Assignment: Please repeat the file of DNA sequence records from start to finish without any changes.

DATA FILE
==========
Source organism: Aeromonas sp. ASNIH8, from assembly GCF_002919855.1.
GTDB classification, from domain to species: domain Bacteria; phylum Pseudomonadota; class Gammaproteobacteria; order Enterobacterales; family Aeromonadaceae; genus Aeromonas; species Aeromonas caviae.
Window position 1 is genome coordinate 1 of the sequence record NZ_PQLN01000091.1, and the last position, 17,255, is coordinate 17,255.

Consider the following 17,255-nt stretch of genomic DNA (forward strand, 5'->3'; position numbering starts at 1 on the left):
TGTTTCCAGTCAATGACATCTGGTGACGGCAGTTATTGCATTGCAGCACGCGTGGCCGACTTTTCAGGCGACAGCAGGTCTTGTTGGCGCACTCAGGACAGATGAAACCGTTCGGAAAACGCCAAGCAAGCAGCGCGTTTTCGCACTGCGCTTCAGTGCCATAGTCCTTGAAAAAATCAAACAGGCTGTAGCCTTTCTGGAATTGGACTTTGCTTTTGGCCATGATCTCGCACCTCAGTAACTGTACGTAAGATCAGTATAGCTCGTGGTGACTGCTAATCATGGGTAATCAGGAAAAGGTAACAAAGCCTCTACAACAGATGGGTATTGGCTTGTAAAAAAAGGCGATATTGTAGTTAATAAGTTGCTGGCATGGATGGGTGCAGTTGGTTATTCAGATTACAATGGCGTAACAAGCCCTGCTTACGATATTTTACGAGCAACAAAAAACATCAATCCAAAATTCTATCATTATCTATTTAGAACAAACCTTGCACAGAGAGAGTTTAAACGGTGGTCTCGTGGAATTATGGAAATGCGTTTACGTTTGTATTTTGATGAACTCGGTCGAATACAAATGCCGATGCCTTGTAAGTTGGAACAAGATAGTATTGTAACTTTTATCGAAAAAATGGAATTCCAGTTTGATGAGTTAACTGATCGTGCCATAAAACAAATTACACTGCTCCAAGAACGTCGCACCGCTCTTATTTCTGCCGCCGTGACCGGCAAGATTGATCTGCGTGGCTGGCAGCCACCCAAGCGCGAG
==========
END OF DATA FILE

Source organism: Aeromonas sp. ASNIH8, from assembly GCF_002919855.1.
GTDB classification, from domain to species: domain Bacteria; phylum Pseudomonadota; class Gammaproteobacteria; order Enterobacterales; family Aeromonadaceae; genus Aeromonas; species Aeromonas caviae.
Window position 1 is genome coordinate 1 of the sequence record NZ_PQLN01000091.1, and the last position, 17,255, is coordinate 17,255.

Consider the following 17,255-nt stretch of genomic DNA (forward strand, 5'->3'; position numbering starts at 1 on the left):
TGTTTCCAGTCAATGACATCTGGTGACGGCAGTTATTGCATTGCAGCACGCGTGGCCGACTTTTCAGGCGACAGCAGGTCTTGTTGGCGCACTCAGGACAGATGAAACCGTTCGGAAAACGCCAAGCAAGCAGCGCGTTTTCGCACTGCGCTTCAGTGCCATAGTCCTTGAAAAAATCAAACAGGCTGTAGCCTTTCTGGAATTGGACTTTGCTTTTGGCCATGATCTCGCACCTCAGTAACTGTACGTAAGATCAGTATAGCTCGTGGTGACTGCTAATCATGGGTAATCAGGAAAAGGTAACAAAGCCTCTACAACAGATGGGTATTGGCTTGTAAAAAAAGGCGATATTGTAGTTAATAAGTTGCTGGCATGGATGGGTGCAGTTGGTTATTCAGATTACAATGGCGTAACAAGCCCTGCTTACGATATTTTACGAGCAACAAAAAACATCAATCCAAAATTCTATCATTATCTATTTAGAACAAACCTTGCACAGAGAGAGTTTAAACGGTGGTCTCGTGGAATTATGGAAATGCGTTTACGTTTGTATTTTGATGAACTCGGTCGAATACAAATGCCGATGCCTTGTAAGTTGGAACAAGATAGTATTGTAACTTTTATCGAAAAAATGGAATTCCAGTTTGATGAGTTAACTGATCGTGCCATAAAACAAATTACACTGCTCCAAGAACGTCGCACCGCTCTTATTTCTGCCGCCGTGACCGGCAAGATTGATCTGCGTGGCTGGCAGCCACCCAAGCGCGAG